The second part to Tricks is that they enable a number of other Burglar skills to operate. These skills are generally more powerful abilities on longer cooldowns which require a Trick to be active on the target before they can be used, and which will remove the Trick when they are used. So the Burglar generally spreads Tricks around amongst the mobs, and then juggles adding Tricks to the main target while removing them with their Trick-powered skills. Think of it as a sort of Charlie Chaplin routine, where Charlie kicks the villain in the pants and, when the villain spins around, rolls between his legs and head-butts the villain in the groin as Charlie sits up from the roll looking confused; as the villain doubles over, Charlie then tweaks the villain’s nose, rolls through his legs, hops up, turns around and kicks the bent-over villain in the bum such that he falls into a puddle of mud, whence the villain looks up dazedly into the camera with his mud-covered face, in a light-hearted comical fashion. Then, while the villain is still prone, Charlie leaps onto his back, pulls his head back and slits his throat with a dagger, before severing his spine at the base of the neck, just to be sure.

C’mon, admit it, Charlie Chaplin would have been even cooler if he’d done that last bit. Anyway, that’s the primary role of the Burglar as I see it: it’s a Charlie Chaplin meets Sweeney Todd sort of affair.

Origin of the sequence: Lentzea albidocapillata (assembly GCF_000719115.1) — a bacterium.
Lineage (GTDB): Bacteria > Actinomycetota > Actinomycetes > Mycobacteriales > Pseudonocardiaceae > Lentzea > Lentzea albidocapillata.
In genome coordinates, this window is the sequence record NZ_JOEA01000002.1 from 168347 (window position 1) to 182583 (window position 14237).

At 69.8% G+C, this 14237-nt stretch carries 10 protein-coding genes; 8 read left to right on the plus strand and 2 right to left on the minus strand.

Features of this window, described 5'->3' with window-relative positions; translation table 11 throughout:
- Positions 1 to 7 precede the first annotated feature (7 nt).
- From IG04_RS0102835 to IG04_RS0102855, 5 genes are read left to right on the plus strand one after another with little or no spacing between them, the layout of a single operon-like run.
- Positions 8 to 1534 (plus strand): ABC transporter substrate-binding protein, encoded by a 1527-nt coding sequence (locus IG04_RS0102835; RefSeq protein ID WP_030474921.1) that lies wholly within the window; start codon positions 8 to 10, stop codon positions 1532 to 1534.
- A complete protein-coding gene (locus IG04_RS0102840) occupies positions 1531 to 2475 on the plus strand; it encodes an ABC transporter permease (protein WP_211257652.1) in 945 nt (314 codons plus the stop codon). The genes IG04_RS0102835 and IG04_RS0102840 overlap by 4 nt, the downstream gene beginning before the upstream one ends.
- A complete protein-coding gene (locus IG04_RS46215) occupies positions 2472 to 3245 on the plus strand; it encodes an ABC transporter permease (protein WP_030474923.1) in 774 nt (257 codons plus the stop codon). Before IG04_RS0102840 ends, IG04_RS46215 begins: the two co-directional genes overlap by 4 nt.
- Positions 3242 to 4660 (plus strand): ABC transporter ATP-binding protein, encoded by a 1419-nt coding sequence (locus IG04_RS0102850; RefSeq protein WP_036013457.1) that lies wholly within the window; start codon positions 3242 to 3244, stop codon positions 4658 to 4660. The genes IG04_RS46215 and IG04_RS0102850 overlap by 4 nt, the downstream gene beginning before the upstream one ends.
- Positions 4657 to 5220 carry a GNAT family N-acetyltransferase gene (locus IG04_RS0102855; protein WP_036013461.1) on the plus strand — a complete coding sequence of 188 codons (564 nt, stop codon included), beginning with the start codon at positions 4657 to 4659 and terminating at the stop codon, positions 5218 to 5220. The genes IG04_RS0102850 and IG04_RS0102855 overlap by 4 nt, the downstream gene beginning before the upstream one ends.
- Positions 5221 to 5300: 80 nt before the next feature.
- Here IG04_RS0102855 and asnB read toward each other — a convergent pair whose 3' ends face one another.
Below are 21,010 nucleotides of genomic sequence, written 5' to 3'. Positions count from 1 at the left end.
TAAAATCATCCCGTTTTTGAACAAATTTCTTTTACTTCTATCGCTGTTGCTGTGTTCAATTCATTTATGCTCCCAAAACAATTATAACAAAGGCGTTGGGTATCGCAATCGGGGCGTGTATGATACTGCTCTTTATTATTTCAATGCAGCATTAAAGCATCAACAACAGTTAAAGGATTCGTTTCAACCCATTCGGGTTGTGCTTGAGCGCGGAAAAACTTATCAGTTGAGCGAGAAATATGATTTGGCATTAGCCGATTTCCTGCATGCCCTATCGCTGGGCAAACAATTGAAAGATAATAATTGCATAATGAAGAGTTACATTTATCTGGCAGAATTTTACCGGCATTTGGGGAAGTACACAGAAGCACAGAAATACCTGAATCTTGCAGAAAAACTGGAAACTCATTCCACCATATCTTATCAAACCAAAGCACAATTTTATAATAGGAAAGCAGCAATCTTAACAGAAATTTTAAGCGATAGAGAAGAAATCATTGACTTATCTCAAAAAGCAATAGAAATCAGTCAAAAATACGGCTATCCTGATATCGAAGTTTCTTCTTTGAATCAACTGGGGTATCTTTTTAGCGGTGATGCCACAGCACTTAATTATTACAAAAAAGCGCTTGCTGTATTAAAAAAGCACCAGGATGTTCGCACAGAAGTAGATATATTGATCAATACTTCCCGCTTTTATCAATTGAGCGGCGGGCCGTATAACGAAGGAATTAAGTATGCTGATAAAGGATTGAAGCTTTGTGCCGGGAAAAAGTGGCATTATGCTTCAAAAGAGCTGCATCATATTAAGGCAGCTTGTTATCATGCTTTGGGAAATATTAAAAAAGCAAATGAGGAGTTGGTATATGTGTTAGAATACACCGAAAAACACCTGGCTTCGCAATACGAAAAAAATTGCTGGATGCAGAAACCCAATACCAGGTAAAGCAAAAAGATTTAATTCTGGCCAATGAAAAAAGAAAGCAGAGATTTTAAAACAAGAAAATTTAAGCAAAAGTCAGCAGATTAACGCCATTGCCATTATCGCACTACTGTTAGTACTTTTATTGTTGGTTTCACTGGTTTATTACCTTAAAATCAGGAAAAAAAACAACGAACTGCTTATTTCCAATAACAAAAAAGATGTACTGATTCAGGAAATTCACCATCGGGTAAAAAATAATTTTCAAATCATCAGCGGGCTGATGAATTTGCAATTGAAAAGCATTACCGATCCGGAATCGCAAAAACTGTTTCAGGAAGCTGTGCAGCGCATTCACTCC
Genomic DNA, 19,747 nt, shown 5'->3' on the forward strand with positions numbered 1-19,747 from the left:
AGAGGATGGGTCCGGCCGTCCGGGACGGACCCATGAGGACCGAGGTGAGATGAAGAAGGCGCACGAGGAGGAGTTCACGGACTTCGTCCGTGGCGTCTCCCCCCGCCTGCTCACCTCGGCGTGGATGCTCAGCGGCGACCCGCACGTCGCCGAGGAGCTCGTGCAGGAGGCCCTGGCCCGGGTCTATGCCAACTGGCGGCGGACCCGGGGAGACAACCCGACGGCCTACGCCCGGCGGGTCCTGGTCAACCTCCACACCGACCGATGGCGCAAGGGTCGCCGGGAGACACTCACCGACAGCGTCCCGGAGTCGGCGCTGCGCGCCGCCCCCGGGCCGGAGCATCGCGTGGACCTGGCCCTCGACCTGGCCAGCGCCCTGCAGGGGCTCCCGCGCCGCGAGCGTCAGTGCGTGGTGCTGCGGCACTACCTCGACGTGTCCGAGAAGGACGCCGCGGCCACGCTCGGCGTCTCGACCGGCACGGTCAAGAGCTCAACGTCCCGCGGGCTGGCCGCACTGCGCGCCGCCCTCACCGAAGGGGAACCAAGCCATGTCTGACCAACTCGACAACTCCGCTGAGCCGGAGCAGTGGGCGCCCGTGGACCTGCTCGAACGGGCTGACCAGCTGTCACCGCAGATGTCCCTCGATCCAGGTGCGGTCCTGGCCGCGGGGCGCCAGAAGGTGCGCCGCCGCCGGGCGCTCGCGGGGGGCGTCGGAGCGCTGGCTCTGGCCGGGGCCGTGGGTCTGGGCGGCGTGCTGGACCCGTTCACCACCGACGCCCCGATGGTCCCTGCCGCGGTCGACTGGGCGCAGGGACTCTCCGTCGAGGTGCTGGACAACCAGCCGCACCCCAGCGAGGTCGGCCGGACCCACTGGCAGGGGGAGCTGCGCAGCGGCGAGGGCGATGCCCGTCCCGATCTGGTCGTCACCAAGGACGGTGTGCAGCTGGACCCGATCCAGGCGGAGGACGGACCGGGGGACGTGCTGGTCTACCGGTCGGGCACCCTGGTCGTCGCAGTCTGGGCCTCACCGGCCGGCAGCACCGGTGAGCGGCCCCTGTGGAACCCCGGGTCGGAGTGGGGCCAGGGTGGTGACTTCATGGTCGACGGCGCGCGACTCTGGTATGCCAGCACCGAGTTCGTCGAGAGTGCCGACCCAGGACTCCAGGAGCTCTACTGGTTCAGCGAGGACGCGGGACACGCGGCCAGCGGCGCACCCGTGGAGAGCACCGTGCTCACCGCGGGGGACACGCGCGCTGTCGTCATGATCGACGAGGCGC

The Trick mechanic in itself is quite fun (especially if you have a slightly wild imagination), but the Burglar has so much more going for them. Like the Captain, the Burglar also has a set of skills on a ‘response chain’, skills that are unusable until a certain event occurs, which in the Burglar’s case is whenever they score a critical hit (and later also whenever they evade, if they choose to slot the Stick and Move legendary trait). In Charlie Chaplin terms it’s the moment where he’s suitably rendered his foe inoperative but can’t resist giving him one final kick in the pants while the fellow is down. These skills generally lead to more damage for the Burglar, but there are also some useful utility abilities, such as the chance to start a fellowship manoeuvre.